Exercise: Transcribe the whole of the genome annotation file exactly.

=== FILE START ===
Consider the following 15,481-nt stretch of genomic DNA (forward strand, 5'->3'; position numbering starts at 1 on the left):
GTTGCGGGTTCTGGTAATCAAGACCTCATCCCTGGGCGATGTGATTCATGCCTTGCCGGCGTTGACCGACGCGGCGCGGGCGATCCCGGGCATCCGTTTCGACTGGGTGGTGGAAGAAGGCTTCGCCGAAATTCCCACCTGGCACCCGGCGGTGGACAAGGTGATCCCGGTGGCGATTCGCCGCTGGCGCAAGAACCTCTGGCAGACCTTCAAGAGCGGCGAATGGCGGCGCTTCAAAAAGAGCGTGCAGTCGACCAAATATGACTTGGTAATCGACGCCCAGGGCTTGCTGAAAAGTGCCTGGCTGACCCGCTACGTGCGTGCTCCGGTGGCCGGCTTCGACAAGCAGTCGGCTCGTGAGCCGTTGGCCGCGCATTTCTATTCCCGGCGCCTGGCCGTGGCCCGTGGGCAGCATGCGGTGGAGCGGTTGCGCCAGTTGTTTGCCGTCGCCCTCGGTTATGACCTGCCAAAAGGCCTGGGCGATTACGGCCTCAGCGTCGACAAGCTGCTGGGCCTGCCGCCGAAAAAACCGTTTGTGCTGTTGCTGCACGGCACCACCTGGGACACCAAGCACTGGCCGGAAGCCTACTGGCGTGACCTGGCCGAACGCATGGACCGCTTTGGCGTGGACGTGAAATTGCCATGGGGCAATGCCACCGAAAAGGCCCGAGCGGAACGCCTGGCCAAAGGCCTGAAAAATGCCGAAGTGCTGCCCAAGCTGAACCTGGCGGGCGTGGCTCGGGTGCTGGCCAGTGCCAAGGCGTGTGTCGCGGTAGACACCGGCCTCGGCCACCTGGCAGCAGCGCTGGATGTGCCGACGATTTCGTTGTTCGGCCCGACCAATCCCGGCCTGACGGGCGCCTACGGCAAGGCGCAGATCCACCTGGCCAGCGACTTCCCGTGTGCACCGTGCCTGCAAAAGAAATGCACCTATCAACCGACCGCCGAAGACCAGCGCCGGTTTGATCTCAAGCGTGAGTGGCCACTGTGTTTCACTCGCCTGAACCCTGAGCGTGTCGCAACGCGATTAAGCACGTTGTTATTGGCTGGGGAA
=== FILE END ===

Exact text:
Consider the following 15,481-nt stretch of genomic DNA (forward strand, 5'->3'; position numbering starts at 1 on the left):
GTTGCGGGTTCTGGTAATCAAGACCTCATCCCTGGGCGATGTGATTCATGCCTTGCCGGCGTTGACCGACGCGGCGCGGGCGATCCCGGGCATCCGTTTCGACTGGGTGGTGGAAGAAGGCTTCGCCGAAATTCCCACCTGGCACCCGGCGGTGGACAAGGTGATCCCGGTGGCGATTCGCCGCTGGCGCAAGAACCTCTGGCAGACCTTCAAGAGCGGCGAATGGCGGCGCTTCAAAAAGAGCGTGCAGTCGACCAAATATGACTTGGTAATCGACGCCCAGGGCTTGCTGAAAAGTGCCTGGCTGACCCGCTACGTGCGTGCTCCGGTGGCCGGCTTCGACAAGCAGTCGGCTCGTGAGCCGTTGGCCGCGCATTTCTATTCCCGGCGCCTGGCCGTGGCCCGTGGGCAGCATGCGGTGGAGCGGTTGCGCCAGTTGTTTGCCGTCGCCCTCGGTTATGACCTGCCAAAAGGCCTGGGCGATTACGGCCTCAGCGTCGACAAGCTGCTGGGCCTGCCGCCGAAAAAACCGTTTGTGCTGTTGCTGCACGGCACCACCTGGGACACCAAGCACTGGCCGGAAGCCTACTGGCGTGACCTGGCCGAACGCATGGACCGCTTTGGCGTGGACGTGAAATTGCCATGGGGCAATGCCACCGAAAAGGCCCGAGCGGAACGCCTGGCCAAAGGCCTGAAAAATGCCGAAGTGCTGCCCAAGCTGAACCTGGCGGGCGTGGCTCGGGTGCTGGCCAGTGCCAAGGCGTGTGTCGCGGTAGACACCGGCCTCGGCCACCTGGCAGCAGCGCTGGATGTGCCGACGATTTCGTTGTTCGGCCCGACCAATCCCGGCCTGACGGGCGCCTACGGCAAGGCGCAGATCCACCTGGCCAGCGACTTCCCGTGTGCACCGTGCCTGCAAAAGAAATGCACCTATCAACCGACCGCCGAAGACCAGCGCCGGTTTGATCTCAAGCGTGAGTGGCCACTGTGTTTCACTCGCCTGAACCCTGAGCGTGTCGCAACGCGATTAAGCACGTTGTTATTGGCTGGGGAA